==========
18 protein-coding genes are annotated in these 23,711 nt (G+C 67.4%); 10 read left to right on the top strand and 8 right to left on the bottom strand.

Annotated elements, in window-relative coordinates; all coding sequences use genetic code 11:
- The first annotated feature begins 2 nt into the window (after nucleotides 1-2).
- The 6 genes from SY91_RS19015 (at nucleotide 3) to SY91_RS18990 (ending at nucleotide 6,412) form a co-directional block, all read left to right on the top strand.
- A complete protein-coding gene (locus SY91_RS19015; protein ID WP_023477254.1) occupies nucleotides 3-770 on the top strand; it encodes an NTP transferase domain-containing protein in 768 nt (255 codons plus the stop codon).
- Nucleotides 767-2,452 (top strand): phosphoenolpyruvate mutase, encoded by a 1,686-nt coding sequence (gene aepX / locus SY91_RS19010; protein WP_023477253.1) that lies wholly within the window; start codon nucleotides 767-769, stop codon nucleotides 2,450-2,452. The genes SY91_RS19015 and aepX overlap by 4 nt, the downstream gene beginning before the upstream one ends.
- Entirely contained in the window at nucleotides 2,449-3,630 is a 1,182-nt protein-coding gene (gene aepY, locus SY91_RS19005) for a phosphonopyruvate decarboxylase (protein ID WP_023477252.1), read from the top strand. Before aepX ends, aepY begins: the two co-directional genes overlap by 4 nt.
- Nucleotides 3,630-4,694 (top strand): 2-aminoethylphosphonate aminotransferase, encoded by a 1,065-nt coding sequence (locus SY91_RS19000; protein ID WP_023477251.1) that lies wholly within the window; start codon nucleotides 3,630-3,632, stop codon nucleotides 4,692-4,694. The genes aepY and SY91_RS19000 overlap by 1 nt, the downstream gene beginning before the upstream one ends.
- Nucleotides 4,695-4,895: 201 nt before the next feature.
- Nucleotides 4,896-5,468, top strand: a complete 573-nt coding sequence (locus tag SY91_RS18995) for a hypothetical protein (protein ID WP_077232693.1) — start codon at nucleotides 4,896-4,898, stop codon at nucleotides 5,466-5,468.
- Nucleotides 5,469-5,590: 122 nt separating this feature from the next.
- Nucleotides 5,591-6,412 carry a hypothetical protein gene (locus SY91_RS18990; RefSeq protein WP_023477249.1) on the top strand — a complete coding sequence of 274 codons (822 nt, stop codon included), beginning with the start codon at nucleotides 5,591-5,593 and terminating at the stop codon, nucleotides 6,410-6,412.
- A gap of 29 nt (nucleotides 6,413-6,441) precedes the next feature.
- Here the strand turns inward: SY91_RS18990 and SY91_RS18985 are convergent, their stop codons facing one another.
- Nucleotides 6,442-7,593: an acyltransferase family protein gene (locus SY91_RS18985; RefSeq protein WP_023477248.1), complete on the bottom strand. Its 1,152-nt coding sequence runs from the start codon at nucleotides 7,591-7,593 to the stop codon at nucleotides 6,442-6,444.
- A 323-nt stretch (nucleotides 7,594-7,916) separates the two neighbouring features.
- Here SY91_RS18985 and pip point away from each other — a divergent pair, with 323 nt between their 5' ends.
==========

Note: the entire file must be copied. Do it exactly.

18 protein-coding genes are annotated in these 23,711 nt (G+C 67.4%); 10 read left to right on the top strand and 8 right to left on the bottom strand.

Annotated elements, in window-relative coordinates; all coding sequences use genetic code 11:
- The first annotated feature begins 2 nt into the window (after nucleotides 1-2).
- The 6 genes from SY91_RS19015 (at nucleotide 3) to SY91_RS18990 (ending at nucleotide 6,412) form a co-directional block, all read left to right on the top strand.
- A complete protein-coding gene (locus SY91_RS19015; protein ID WP_023477254.1) occupies nucleotides 3-770 on the top strand; it encodes an NTP transferase domain-containing protein in 768 nt (255 codons plus the stop codon).
- Nucleotides 767-2,452 (top strand): phosphoenolpyruvate mutase, encoded by a 1,686-nt coding sequence (gene aepX / locus SY91_RS19010; protein WP_023477253.1) that lies wholly within the window; start codon nucleotides 767-769, stop codon nucleotides 2,450-2,452. The genes SY91_RS19015 and aepX overlap by 4 nt, the downstream gene beginning before the upstream one ends.
- Entirely contained in the window at nucleotides 2,449-3,630 is a 1,182-nt protein-coding gene (gene aepY, locus SY91_RS19005) for a phosphonopyruvate decarboxylase (protein ID WP_023477252.1), read from the top strand. Before aepX ends, aepY begins: the two co-directional genes overlap by 4 nt.
- Nucleotides 3,630-4,694 (top strand): 2-aminoethylphosphonate aminotransferase, encoded by a 1,065-nt coding sequence (locus SY91_RS19000; protein ID WP_023477251.1) that lies wholly within the window; start codon nucleotides 3,630-3,632, stop codon nucleotides 4,692-4,694. The genes aepY and SY91_RS19000 overlap by 1 nt, the downstream gene beginning before the upstream one ends.
- Nucleotides 4,695-4,895: 201 nt before the next feature.
- Nucleotides 4,896-5,468, top strand: a complete 573-nt coding sequence (locus tag SY91_RS18995) for a hypothetical protein (protein ID WP_077232693.1) — start codon at nucleotides 4,896-4,898, stop codon at nucleotides 5,466-5,468.
- Nucleotides 5,469-5,590: 122 nt separating this feature from the next.
- Nucleotides 5,591-6,412 carry a hypothetical protein gene (locus SY91_RS18990; RefSeq protein WP_023477249.1) on the top strand — a complete coding sequence of 274 codons (822 nt, stop codon included), beginning with the start codon at nucleotides 5,591-5,593 and terminating at the stop codon, nucleotides 6,410-6,412.
- A gap of 29 nt (nucleotides 6,413-6,441) precedes the next feature.
- Here the strand turns inward: SY91_RS18990 and SY91_RS18985 are convergent, their stop codons facing one another.
- Nucleotides 6,442-7,593: an acyltransferase family protein gene (locus SY91_RS18985; RefSeq protein WP_023477248.1), complete on the bottom strand. Its 1,152-nt coding sequence runs from the start codon at nucleotides 7,591-7,593 to the stop codon at nucleotides 6,442-6,444.
- A 323-nt stretch (nucleotides 7,594-7,916) separates the two neighbouring features.
- Here SY91_RS18985 and pip point away from each other — a divergent pair, with 323 nt between their 5' ends.